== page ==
“Anything that’s invented between when you’re fifteen and thirty-five is new and exciting and revolutionary and you can probably get a career in it.”
It is precisely as a result of this theory by Douglas Adams, science fiction writer, that I decided to write about how AI, Artificial Intelligence to its friends, is literally changing the skills, technical competencies and mindsets of companies and professionals.
But that’s not all.
I think it’s interesting to spend some time reflecting on the new emerging professions that the overflowing “technology” river is bringing us at the moment.
Are you ready to find out a bit more?
Great, let’s get started!
The skills of the future: coding and philosophy
Mathematical, statistical and IT skills are, without a doubt, the first to be looked for by companies to implement Artificial Intelligence solutions within any business.
These are then followed by those concerning programming, in which the most used languages are certainly R and the commercial versions SAS, SPSS and Python.
Knowledge of all these tools, whose job it is to interact with data, is essential: SQL and NoSQL databases, or one of the many software dedicated to processing big data such as Spark or Hadoop.
Now, just imagine for a moment that your company has all the technical resources necessary to be able to make AI work to its advantage. However, how will it share and communicate the results emerging from its use with its stakeholders in a clear and accessible manner?
It is here that the cross-departmental team comes into play. Its humanistic and transversal skills, somewhere between technical and literary ones (experts in the user experience for example), act as a bridge between company needs and innovative projects.
Last but not least are those skills necessary to manage AI maintenance. In fact, according to a Google paper, this technology is “a loan with a high interest rate”. It requires much more maintenance compared with traditional software and, if not managed carefully, it could prove to be extremely risky.
It is, therefore, important to constantly monitor its activities and adjust the aim in the event of errors. Only in this way will it be possible to avoid pointless and harmful replications.
What are the new professions in the field of AI?
Now that we have looked at the necessary skills to take a project forwards where Artificial Intelligence is to be used, the time has come to speak about the professions that have developed alongside it.
To make things as clear as possible, I have decided to divide the new professional figures into two large categories: those who take care of Artificial Intelligence’s development and those who have a role in coordinating technology and corporate organization.
Three main professions can be identified:
- Data Scientist: this person takes care of advanced analyses and finding the most suitable algorithms to identify a phenomenon. This includes making the best decisions as a result to understand and manage it;
- Machine Learning Engineer: this profession perfectly complements that of the Data Scientist, developing AI algorithms and creating services that interface, also in real time, with other systems;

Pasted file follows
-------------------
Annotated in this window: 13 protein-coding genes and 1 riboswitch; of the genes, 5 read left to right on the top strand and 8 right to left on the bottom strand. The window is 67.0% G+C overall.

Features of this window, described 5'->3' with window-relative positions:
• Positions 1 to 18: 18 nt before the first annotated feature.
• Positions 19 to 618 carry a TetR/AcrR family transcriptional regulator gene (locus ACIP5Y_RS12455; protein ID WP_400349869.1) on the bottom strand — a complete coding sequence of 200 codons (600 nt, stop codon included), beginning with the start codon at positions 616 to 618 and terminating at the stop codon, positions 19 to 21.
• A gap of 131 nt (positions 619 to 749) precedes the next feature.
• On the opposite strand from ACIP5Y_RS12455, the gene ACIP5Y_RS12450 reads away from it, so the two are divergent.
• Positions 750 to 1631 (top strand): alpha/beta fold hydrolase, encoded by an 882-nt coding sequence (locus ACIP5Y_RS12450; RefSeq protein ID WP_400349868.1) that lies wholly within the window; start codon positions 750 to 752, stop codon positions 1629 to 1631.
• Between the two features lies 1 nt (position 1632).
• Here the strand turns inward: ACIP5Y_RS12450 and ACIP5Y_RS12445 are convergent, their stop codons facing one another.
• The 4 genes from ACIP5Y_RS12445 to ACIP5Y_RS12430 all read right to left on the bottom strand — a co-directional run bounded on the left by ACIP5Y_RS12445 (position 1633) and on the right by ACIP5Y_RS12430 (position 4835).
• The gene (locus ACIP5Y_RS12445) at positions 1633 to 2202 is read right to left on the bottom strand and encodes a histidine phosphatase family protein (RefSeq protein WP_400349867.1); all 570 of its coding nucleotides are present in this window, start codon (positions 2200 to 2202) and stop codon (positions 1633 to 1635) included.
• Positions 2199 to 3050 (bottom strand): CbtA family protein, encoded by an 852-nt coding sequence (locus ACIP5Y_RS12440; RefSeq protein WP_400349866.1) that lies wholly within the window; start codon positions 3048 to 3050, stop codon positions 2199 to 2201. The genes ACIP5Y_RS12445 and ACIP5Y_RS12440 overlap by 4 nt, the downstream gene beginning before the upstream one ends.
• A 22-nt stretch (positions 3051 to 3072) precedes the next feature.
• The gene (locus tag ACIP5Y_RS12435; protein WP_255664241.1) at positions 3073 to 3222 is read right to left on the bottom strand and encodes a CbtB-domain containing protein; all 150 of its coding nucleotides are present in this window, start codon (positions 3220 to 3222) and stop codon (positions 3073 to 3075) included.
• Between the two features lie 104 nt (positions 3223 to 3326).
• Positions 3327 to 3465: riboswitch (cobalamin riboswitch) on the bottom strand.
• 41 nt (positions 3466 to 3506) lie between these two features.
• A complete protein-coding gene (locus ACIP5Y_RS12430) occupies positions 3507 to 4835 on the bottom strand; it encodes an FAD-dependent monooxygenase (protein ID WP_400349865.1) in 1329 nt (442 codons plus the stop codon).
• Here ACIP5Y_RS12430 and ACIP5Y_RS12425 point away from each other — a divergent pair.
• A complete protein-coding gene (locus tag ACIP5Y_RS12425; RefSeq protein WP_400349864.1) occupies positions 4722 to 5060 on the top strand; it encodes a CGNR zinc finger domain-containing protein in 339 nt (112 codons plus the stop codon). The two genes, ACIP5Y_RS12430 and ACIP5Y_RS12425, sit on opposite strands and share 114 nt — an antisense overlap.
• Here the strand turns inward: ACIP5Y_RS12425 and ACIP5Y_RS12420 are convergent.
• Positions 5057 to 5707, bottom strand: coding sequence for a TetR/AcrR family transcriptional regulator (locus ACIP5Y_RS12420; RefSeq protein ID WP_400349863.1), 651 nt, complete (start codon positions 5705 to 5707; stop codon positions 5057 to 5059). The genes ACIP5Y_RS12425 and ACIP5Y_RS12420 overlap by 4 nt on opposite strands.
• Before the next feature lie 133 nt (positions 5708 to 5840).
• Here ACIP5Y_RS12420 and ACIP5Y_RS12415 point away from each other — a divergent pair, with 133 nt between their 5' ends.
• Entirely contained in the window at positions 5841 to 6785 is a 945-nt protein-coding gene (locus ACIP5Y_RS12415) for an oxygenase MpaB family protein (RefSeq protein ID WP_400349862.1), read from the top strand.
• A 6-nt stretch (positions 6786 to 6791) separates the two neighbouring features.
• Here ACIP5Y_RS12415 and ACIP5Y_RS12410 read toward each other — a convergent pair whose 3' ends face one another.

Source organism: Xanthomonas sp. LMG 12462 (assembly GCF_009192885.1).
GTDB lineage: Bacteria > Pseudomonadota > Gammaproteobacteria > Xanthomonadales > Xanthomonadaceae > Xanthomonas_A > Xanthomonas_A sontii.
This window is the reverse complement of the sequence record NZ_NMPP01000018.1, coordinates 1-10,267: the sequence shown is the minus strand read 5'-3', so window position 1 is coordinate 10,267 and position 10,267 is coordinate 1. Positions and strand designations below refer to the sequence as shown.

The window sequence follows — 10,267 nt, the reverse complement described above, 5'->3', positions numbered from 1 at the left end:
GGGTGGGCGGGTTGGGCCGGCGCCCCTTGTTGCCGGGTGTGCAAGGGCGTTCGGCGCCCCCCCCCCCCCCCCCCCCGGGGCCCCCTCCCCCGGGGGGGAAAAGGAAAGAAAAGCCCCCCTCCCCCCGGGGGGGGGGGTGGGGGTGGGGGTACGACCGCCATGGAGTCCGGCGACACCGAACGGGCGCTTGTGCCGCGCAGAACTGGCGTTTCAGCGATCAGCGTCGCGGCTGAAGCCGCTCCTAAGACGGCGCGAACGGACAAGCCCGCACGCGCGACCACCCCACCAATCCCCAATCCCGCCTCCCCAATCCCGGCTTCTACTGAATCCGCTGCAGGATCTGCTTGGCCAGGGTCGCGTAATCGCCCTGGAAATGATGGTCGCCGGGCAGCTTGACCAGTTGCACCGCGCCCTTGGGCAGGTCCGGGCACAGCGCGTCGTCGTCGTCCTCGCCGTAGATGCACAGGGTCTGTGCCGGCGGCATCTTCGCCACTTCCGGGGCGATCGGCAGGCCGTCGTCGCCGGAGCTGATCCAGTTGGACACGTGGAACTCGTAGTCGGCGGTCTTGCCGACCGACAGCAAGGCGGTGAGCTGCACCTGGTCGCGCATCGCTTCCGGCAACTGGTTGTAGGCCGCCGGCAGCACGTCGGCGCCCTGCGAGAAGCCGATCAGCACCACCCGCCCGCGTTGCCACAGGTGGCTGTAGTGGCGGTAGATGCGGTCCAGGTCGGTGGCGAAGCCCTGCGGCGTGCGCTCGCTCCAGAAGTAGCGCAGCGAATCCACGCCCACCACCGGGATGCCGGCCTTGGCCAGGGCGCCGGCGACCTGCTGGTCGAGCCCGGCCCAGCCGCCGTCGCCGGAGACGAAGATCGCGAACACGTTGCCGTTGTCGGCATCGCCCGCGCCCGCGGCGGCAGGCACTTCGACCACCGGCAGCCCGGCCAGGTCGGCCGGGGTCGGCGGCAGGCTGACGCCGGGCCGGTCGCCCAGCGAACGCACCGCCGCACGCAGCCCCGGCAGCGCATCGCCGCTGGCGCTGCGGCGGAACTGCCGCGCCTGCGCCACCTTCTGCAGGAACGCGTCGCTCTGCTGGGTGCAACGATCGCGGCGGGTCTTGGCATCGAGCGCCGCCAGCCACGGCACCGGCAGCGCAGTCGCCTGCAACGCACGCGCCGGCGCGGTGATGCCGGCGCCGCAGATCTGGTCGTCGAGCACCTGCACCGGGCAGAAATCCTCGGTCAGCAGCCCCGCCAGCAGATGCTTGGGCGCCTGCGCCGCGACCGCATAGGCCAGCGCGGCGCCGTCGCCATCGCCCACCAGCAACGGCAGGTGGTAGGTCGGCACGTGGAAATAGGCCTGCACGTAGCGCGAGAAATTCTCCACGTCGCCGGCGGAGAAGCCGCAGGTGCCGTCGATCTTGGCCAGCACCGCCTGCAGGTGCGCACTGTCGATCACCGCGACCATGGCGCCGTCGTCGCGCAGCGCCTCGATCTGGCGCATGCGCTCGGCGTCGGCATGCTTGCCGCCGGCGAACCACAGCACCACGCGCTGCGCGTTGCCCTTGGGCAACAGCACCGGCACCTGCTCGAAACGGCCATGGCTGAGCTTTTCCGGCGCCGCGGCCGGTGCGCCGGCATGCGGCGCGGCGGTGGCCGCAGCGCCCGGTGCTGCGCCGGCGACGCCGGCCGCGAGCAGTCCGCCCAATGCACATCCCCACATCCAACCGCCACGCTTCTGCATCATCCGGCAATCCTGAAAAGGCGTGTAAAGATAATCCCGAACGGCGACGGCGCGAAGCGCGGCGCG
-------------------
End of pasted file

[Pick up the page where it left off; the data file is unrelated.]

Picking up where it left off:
- Data Engineer: it is not possible to carry out analyses and develop algorithms without an adequate data collection infrastructure. This is precisely what the Data Engineer takes care of. They make the data available and usable for data scientists and machine learning engineers.
The need to coordinate the technical side of things with the corporate structure is a job for two important figures:
- Chief Artificial Intelligence Officer: even though their characteristics are not yet well-defined, their job is to create a connection between onboarding and operations. Indeed, it is important to create a focus and a corporate awareness surrounding AI to facilitate its introduction and use;
- Content Intelligence Manager: their aim is to guide the analysis and extraction of the data generated by the use of content with AI’s support. They are a cross-departmental figure that helps the different stakeholders to evolve their internal content management processes in order to ensure the benefits of Content Intelligence.
External vs Internal: Where to Find the Right Skills
One of the characteristics that makes the phenomenon of AI stand out the most is certainly its scarce nature.
Around the world, people with similar skills range between 200,000 and 300,000 in number, compared with a demand for millions. Not to mention those who take care of research aimed at improving existing algorithms. In this case, we are speaking about just a few thousand individuals.
For companies, there can be two main solutions in developing projects that envisage the use of Artificial Intelligence:
- Turning to external providers: results can be obtained “easily” and fairly quickly via specialized skills that do not, however, increase company know-how;
- Acquiring internal skills: the value generated would remain within the company. However, it could take much longer to track these skills on the market and give them the right importance within the organization. This is particularly the case if an AI project has never been managed before.
So, what should you do?
Well, when we talk about Artificial Intelligence, the only certain thing is change.
Only via continuous experimentation and the internalization of knowledge and skills will it be possible for companies to become the protagonists of the future.